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dc.contributor.authorLEHTONEN, Tiia
dc.date.accessioned2009-04-08T15:18:27Z
dc.date.available2009-04-08T15:18:27Z
dc.date.issued2009
dc.identifier.citationFlorence, European University Institute, 2009
dc.identifier.urihttp://hdl.handle.net/1814/11148
dc.descriptionDefense Date: 27/03/2009en
dc.descriptionExamining Board: Derek Beach (University of Aarhus), Adrienne Héritier (EUI/RSCAS) (Supervisor), Jonas Tallberg (University of Stockholm), Jacques Ziller (University of Pavia, formerly EUI, Law Department)en
dc.description.abstractThis study examines the impact of the decision-making rules, procedures and practices of the European Union on the ability of small Member States to influence Treaty negotiation outcomes, and assesses the causality of this influence in Treaty-revision. Within Treatymaking processes, actor influence is here expected to vary according to the institutional preconditions, and small states are presumed to benefit from particular type of decisionmaking rules to the disadvantage of others. The fundamental aim of the study is therefore to investigate the conditions under which small state influence increases in European Union Treaty-negotiations. To explain this puzzle, a distinction is made between two types of Treaty-making processes, those of the Intergovernmental Conferences and the Convention, which allows for subsequent comparisons between the decision-making rules of unanimity and restricted consensus. In order to empirically test the underlying hypotheses, explicit units of observation are chosen from the IGCs of Amsterdam, Nice and 2003-04, and the Convention on the Future of the EU. In-depth comparisons are made between four small Member States – Belgium, Denmark, Finland and Ireland – and their de facto influence is process-traced through three substantial issues of the institutional reform: the composition of the Commission, the extension of qualified majority voting and the reform of Council Presidency. The empirical analysis focuses on both informal and formal levels of decisionmaking dynamics, and a further analytical distinction is made between bargaining and deliberation modes of conflict-resolution. Drawing initially on theories of rational choice institutionalism (RCI) and liberal intergovernmentalism (LI), the unanimity rule as applied in the IGCs is expected to strengthen the formal position of an individual small state by providing, respectively, a veto-right for each negotiator and promoting asymmetric interdependency. The empirical findings confirm the major underlying hypothesis concerning the correlation between the adopted decision-making rules and the small states’ impact on distributional outcomes in the EU Treaty-amending negotiations on the one hand, and the superiority of the unanimity rule for small states on the other. Yet, a couple of additional key success factors – other than can be explained exclusively along the conjectures of RCI or LI schools – are also identified in the study.en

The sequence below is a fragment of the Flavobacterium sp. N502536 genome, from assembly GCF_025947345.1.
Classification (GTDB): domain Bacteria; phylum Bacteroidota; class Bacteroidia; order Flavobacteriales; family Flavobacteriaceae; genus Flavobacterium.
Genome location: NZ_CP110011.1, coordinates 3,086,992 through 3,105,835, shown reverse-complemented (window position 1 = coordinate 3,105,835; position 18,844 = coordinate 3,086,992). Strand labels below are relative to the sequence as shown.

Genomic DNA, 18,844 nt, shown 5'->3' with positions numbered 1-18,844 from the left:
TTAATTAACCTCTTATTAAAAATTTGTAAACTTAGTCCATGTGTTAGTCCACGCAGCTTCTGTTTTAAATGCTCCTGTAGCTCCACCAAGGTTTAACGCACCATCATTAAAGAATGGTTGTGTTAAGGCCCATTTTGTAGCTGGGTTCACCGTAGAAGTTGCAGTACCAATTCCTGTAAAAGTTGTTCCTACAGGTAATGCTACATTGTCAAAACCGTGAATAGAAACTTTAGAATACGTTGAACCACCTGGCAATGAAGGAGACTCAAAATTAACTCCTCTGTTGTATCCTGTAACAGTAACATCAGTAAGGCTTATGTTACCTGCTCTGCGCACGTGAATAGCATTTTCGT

dc.format.mimetypeapplication/pdf
dc.language.isoenen
dc.relation.ispartofseriesEUI PhD thesesen
dc.relation.ispartofseriesDepartment of Political and Social Sciencesen
dc.rightsinfo:eu-repo/semantics/openAccess
dc.subjectThe Convention on the Future of the EU
dc.subjectDecision-Making Rule
dc.subjectUnanimity
dc.subjectRestricted Consensus
dc.subjectRational Choice Institutionalism
dc.subjectLiberal Intergovernmentalism
dc.subjectBargaining
dc.subjectArgumentation
dc.subjectIntergovernmental Conference
dc.subjectSmall States
dc.subject.lcshEuropean Union
dc.subject.lcshEuropean Union -- Decision making
dc.subject.lcshEuropean Convention (2002-2003: Brussels, Belgium)
dc.subject.lcshTreaty Establishing a Constitution for Europe (2004)
dc.subject.lcshIntergovernmental Conference of the European Union
dc.titleSmall States – Big Negotiations Decision-Making Rules and Small State Influence in EU Treaty Negotiationsen
dc.typeThesisen
dc.identifier.doi10.2870/2709
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